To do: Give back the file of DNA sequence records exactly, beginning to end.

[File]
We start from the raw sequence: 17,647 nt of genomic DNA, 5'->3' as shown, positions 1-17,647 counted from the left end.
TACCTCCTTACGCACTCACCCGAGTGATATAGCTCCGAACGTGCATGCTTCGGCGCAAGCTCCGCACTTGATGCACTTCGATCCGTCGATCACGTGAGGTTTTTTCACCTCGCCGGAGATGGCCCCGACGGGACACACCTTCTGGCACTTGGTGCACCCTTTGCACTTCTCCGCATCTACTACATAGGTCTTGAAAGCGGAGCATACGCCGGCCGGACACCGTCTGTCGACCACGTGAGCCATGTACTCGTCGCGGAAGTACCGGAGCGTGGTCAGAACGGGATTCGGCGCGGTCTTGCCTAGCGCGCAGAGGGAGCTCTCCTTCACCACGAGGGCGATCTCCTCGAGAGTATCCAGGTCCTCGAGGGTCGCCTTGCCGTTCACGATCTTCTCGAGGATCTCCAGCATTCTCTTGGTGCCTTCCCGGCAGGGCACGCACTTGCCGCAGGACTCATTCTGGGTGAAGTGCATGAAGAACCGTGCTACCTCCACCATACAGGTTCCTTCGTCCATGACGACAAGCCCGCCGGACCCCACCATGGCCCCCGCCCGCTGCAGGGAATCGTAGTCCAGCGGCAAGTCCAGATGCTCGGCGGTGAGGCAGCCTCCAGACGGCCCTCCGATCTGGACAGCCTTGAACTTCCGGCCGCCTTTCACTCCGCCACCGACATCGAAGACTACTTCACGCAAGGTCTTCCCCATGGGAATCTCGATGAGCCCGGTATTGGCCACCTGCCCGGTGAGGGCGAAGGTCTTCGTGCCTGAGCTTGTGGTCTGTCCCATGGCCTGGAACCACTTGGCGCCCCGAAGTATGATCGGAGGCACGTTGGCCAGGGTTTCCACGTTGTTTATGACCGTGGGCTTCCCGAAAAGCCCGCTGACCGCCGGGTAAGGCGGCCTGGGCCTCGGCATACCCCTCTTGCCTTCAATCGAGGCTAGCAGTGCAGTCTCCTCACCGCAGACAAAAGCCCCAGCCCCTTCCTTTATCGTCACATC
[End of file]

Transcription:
We start from the raw sequence: 17,647 nt of genomic DNA, 5'->3' as shown, positions 1-17,647 counted from the left end.
TACCTCCTTACGCACTCACCCGAGTGATATAGCTCCGAACGTGCATGCTTCGGCGCAAGCTCCGCACTTGATGCACTTCGATCCGTCGATCACGTGAGGTTTTTTCACCTCGCCGGAGATGGCCCCGACGGGACACACCTTCTGGCACTTGGTGCACCCTTTGCACTTCTCCGCATCTACTACATAGGTCTTGAAAGCGGAGCATACGCCGGCCGGACACCGTCTGTCGACCACGTGAGCCATGTACTCGTCGCGGAAGTACCGGAGCGTGGTCAGAACGGGATTCGGCGCGGTCTTGCCTAGCGCGCAGAGGGAGCTCTCCTTCACCACGAGGGCGATCTCCTCGAGAGTATCCAGGTCCTCGAGGGTCGCCTTGCCGTTCACGATCTTCTCGAGGATCTCCAGCATTCTCTTGGTGCCTTCCCGGCAGGGCACGCACTTGCCGCAGGACTCATTCTGGGTGAAGTGCATGAAGAACCGTGCTACCTCCACCATACAGGTTCCTTCGTCCATGACGACAAGCCCGCCGGACCCCACCATGGCCCCCGCCCGCTGCAGGGAATCGTAGTCCAGCGGCAAGTCCAGATGCTCGGCGGTGAGGCAGCCTCCAGACGGCCCTCCGATCTGGACAGCCTTGAACTTCCGGCCGCCTTTCACTCCGCCACCGACATCGAAGACTACTTCACGCAAGGTCTTCCCCATGGGAATCTCGATGAGCCCGGTATTGGCCACCTGCCCGGTGAGGGCGAAGGTCTTCGTGCCTGAGCTTGTGGTCTGTCCCATGGCCTGGAACCACTTGGCGCCCCGAAGTATGATCGGAGGCACGTTGGCCAGGGTTTCCACGTTGTTTATGACCGTGGGCTTCCCGAAAAGCCCGCTGACCGCCGGGTAAGGCGGCCTGGGCCTCGGCATACCCCTCTTGCCTTCAATCGAGGCTAGCAGTGCAGTCTCCTCACCGCAGACAAAAGCCCCAGCCCCTTCCTTTATCGTCACATC